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Games Science

Your StarCraft II Potential Peaked At Age 24 103

Posted by Soulskill
from the but-you're-getting-better-at-producing-lots-of-vespene-gas dept.
An anonymous reader writes "StarCraft II is popular among competitive gamers for having the depth necessary to reward differences in skill. A new study has found that your ability keep up with the game's frantic pace starts to decline at age 24. This is relevant to more than just StarCraft II players: 'While many high-performance athletes start to show age-related declines at a young age, those are often attributed to physical as opposed to brain aging. ... While previous lab tests have shown faster reaction times for simple individual tasks, it was never clear how much relevance those had to complex, real-world tasks such as driving. Thompson noted that Starcraft is complex and quite similar to real-life tasks such as managing 911 calls at an emergency dispatch centre, so the findings may be directly relevant. However, game performance was much easier to analyze than many real-life situations because the game generates detailed logs of every move. In a way, Thompson said, the study is a good demonstration of what kinds of insights can be gleaned from the "cool data sets" generated by our digital lives.'"
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Your StarCraft II Potential Peaked At Age 24

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  • by rs1n (1867908) on Tuesday April 15, 2014 @11:15PM (#46764047)
    A better study would be to analyze how the SC2 pros perform as they age. There is a big difference between the amount of free time a college student has to devote to playing a game and improving his skill vs. someone with a family and job to maintain. The article suggests that age is the factor in the decline of skill, when what it really shows is that most folks are likely to have less time to devote to a game once they leave college and take on real jobs and have kids.
    • by mfh (56)

      My feeling is that a lot of older computer users suffer from ergonomic injuries as a result of repetitive stress. Eventually this won't be a problem for us as we move computers into the mind-space but for now when we have to physically interact with computers it's one of those injuries that can really lower the quality of life, let alone the scoreboard.

      • I'm 55, I played my first video game of arcade Pong in 1970 and still play video games regularly today. It's not injury that reduces performance, it's age. My 25yr old self had less fat, more muscle, faster reflexes, a steadier hand, sharper eyesight, better hearing, etc, etc. Consequently my younger me was faster (but not nesissarily better) at just about everything. Age related injury is responsible for things like the fact I'm no longer able to kneel on a hard floor.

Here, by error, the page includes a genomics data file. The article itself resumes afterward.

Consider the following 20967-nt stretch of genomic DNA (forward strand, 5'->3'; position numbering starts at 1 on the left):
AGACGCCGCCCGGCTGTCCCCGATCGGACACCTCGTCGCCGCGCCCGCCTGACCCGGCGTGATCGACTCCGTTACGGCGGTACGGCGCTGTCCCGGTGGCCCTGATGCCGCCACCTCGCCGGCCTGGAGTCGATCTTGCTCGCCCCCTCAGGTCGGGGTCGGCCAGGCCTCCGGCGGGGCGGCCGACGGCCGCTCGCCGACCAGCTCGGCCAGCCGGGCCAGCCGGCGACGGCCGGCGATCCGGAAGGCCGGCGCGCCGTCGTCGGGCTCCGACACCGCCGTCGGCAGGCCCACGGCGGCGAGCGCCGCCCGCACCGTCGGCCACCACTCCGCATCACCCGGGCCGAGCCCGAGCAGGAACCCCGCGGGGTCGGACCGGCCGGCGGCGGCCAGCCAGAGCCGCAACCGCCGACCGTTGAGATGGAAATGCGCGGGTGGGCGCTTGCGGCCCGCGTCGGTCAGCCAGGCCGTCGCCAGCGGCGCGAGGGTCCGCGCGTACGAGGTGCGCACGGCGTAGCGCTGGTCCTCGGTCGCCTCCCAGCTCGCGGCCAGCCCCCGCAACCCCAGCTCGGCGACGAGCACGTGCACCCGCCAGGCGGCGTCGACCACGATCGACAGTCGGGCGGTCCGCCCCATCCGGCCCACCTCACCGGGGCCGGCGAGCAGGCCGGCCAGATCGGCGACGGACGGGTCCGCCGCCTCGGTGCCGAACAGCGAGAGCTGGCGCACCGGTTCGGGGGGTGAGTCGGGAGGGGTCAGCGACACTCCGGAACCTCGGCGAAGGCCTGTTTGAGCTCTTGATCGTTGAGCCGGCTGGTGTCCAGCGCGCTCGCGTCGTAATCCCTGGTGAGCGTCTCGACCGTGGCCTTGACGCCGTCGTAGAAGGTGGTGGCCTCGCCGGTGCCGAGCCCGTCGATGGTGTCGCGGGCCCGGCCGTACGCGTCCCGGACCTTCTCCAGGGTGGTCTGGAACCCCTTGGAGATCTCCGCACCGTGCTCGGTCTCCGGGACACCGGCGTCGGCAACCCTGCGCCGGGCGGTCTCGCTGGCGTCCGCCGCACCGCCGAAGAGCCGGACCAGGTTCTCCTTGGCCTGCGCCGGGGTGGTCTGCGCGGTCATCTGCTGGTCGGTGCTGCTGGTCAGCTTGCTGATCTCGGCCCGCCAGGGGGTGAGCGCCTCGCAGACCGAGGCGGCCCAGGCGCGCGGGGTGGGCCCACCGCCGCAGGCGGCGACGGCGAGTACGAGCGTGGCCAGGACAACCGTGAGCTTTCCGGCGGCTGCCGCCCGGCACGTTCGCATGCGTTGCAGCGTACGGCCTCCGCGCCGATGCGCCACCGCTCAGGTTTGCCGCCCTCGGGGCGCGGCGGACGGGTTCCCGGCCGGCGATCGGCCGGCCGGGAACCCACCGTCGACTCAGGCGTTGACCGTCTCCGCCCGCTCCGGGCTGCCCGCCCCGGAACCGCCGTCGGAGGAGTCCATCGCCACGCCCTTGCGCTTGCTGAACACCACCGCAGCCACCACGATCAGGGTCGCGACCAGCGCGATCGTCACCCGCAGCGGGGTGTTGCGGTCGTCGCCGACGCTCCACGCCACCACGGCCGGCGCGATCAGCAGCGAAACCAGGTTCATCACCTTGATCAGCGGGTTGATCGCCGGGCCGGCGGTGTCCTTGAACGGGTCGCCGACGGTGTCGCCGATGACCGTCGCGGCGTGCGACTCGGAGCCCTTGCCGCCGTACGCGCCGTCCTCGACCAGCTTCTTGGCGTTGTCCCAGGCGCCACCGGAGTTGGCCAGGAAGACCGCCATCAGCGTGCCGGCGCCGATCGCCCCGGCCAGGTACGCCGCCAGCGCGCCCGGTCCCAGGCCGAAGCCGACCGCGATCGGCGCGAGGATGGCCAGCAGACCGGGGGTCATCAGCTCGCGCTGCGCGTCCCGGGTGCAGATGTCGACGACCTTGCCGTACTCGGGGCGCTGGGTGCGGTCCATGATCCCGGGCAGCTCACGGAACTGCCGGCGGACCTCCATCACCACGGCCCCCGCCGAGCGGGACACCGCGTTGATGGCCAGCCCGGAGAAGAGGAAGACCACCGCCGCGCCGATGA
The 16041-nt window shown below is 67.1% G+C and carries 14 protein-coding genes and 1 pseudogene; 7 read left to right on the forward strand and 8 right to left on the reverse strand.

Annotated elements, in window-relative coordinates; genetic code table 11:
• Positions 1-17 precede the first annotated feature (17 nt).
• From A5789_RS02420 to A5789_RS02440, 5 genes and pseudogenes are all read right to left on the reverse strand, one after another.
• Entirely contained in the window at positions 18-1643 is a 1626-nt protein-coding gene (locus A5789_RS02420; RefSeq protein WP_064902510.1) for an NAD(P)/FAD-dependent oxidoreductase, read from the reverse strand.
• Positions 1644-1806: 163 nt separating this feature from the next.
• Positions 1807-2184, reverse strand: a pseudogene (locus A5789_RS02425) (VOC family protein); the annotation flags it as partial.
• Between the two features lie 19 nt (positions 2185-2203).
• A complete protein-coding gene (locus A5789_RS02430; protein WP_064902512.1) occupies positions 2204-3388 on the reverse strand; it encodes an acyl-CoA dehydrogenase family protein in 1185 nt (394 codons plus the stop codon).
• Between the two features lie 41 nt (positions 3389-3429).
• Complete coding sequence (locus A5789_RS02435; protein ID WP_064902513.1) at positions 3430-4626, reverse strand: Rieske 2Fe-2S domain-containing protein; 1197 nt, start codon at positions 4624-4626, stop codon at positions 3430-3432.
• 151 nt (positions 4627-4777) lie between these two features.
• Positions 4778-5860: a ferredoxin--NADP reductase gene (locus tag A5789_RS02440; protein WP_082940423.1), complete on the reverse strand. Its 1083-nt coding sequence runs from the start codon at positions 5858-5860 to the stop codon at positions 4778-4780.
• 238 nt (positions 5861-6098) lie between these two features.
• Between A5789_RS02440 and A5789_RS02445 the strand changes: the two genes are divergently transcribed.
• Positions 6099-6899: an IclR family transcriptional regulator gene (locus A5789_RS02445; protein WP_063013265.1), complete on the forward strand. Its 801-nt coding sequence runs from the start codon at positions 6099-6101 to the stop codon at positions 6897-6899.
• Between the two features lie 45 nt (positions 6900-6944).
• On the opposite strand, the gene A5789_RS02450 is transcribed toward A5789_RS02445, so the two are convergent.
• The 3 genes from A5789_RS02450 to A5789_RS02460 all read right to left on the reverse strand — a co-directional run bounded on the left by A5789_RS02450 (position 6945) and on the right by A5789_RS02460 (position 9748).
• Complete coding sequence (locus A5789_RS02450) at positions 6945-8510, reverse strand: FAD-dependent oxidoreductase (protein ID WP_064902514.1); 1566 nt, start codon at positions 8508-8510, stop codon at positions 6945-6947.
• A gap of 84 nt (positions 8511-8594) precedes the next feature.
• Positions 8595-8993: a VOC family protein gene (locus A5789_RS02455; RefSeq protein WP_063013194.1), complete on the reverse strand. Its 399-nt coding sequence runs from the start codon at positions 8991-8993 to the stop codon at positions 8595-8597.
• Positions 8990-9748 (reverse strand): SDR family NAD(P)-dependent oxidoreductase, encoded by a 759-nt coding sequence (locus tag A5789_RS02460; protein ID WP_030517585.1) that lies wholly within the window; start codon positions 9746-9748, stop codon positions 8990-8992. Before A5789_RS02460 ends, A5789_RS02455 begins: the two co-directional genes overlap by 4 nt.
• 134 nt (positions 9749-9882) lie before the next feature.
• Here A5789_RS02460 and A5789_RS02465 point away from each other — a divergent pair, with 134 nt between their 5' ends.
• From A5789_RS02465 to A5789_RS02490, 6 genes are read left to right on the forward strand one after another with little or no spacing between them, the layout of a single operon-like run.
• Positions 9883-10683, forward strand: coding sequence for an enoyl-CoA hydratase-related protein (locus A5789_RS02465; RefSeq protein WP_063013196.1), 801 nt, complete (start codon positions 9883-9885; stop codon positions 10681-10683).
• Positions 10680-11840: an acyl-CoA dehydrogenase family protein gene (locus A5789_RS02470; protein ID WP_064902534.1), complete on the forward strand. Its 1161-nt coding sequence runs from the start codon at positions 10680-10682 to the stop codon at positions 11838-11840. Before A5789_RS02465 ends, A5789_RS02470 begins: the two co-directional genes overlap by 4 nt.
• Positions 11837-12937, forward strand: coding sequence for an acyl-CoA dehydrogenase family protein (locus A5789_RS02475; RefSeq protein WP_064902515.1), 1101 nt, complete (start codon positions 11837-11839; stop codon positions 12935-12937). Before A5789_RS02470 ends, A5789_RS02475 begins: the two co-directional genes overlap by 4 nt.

• OTOH any game whose ability peaks at 24 is insufficiently complex compared to a real job or a real life.

        • by Anonymous Coward

          In chess, the better players don't typically analyze more moves. It's been studied extensively. They typically look about two moves ahead, except perhaps in the opening moves, where they have the most common openings analyzed to a depth of about 12.

          Newer players, who are not as good typically look about two moves ahead too. Of course there's the true beginners, but let's gloss over them for now.

          What makes the older players better than the newer ones is not the number of moves they analyze, but the qualit

          • by Mikawo (1897602)

            Many studies suggest that the better players don't typically "see" the bad moves. If you ask a good player who's analyzed a position for a few minutes about a bad move, they will require more time to answer questions about the bad move.

            This happens everywhere. Not just games. If you get so used to doing things in a certain way, thinking outside that box becomes more difficult.

            • This is the part that confuses me. As I get older I am noticing that I have lost my twitch reaction speeds, so I can no longer play Quake, or Team Fortress very well. However, what I have lost in speed reaction, I have gained in cleverness. Having played a lot of games and seen how mechanics work, I am able to more quickly come up with solutions to problems via "Out of the box thinking".

              Now I am curious if anyone else is the same way, I suppose that now that I am forced to move more slowly, my brain is c

              • by hawkfish (8978)

                As I get older I am noticing that I have lost my twitch reaction speeds, so I can no longer play Quake, or Team Fortress very well. However, what I have lost in speed reaction, I have gained in cleverness.

                Well, there is the old saw that "age and treachery will always overcome youth and skill." Does that count?

            • I have a friend who is one of the top players at the local chess club, he says he sometimes finds it harder to play against beginners since they don't actually play with any sort of strategy. It confirms what you are saying -- he doesn't even consider bad moves, so when he is trying to see 2 or 3 moves ahead he never factors in that the beginner would make such a stupid move that it throws off his game completely. He will still whoop the new players ass, but he finds mentally it's a harder game then someone

        • At 41, it might be beyond my ability now to master twitch games. I have however become better at exploiting and cheating.